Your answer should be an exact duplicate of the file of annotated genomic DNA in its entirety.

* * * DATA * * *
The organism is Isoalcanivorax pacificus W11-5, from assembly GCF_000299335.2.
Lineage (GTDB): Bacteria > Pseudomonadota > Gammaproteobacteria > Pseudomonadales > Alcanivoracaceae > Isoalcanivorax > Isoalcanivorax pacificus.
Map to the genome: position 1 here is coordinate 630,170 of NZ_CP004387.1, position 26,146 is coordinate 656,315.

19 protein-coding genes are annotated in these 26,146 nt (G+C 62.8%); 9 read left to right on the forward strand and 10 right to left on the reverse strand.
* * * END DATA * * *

The organism is Isoalcanivorax pacificus W11-5, from assembly GCF_000299335.2.
Lineage (GTDB): Bacteria > Pseudomonadota > Gammaproteobacteria > Pseudomonadales > Alcanivoracaceae > Isoalcanivorax > Isoalcanivorax pacificus.
Map to the genome: position 1 here is coordinate 630,170 of NZ_CP004387.1, position 26,146 is coordinate 656,315.

19 protein-coding genes are annotated in these 26,146 nt (G+C 62.8%); 9 read left to right on the forward strand and 10 right to left on the reverse strand.